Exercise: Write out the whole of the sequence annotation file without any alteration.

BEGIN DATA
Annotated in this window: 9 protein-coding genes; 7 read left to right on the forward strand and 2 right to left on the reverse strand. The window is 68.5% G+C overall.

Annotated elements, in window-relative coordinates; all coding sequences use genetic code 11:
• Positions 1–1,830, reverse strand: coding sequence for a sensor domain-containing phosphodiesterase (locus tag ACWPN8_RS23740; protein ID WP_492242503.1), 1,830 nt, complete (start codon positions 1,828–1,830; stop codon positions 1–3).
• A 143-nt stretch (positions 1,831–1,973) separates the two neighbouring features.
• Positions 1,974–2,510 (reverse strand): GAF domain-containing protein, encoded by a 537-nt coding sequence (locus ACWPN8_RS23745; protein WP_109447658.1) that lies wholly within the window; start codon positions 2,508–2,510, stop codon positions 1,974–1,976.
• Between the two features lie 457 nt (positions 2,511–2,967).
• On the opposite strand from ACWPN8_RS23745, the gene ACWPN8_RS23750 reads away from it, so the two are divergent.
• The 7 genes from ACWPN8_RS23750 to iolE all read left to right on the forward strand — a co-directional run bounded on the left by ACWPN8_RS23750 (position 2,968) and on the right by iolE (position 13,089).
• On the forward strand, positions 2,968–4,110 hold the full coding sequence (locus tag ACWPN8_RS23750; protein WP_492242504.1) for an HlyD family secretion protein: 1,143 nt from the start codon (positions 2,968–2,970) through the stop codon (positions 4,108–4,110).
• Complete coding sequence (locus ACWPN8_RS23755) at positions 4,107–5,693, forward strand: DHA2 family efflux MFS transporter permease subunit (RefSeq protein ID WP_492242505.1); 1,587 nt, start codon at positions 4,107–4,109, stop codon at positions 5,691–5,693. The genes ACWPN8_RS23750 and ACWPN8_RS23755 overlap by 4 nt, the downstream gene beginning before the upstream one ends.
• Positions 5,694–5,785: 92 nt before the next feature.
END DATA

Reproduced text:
Annotated in this window: 9 protein-coding genes; 7 read left to right on the forward strand and 2 right to left on the reverse strand. The window is 68.5% G+C overall.

Annotated elements, in window-relative coordinates; all coding sequences use genetic code 11:
• Positions 1–1,830, reverse strand: coding sequence for a sensor domain-containing phosphodiesterase (locus tag ACWPN8_RS23740; protein ID WP_492242503.1), 1,830 nt, complete (start codon positions 1,828–1,830; stop codon positions 1–3).
• A 143-nt stretch (positions 1,831–1,973) separates the two neighbouring features.
• Positions 1,974–2,510 (reverse strand): GAF domain-containing protein, encoded by a 537-nt coding sequence (locus ACWPN8_RS23745; protein WP_109447658.1) that lies wholly within the window; start codon positions 2,508–2,510, stop codon positions 1,974–1,976.
• Between the two features lie 457 nt (positions 2,511–2,967).
• On the opposite strand from ACWPN8_RS23745, the gene ACWPN8_RS23750 reads away from it, so the two are divergent.
• The 7 genes from ACWPN8_RS23750 to iolE all read left to right on the forward strand — a co-directional run bounded on the left by ACWPN8_RS23750 (position 2,968) and on the right by iolE (position 13,089).
• On the forward strand, positions 2,968–4,110 hold the full coding sequence (locus tag ACWPN8_RS23750; protein WP_492242504.1) for an HlyD family secretion protein: 1,143 nt from the start codon (positions 2,968–2,970) through the stop codon (positions 4,108–4,110).
• Complete coding sequence (locus ACWPN8_RS23755) at positions 4,107–5,693, forward strand: DHA2 family efflux MFS transporter permease subunit (RefSeq protein ID WP_492242505.1); 1,587 nt, start codon at positions 4,107–4,109, stop codon at positions 5,691–5,693. The genes ACWPN8_RS23750 and ACWPN8_RS23755 overlap by 4 nt, the downstream gene beginning before the upstream one ends.
• Positions 5,694–5,785: 92 nt before the next feature.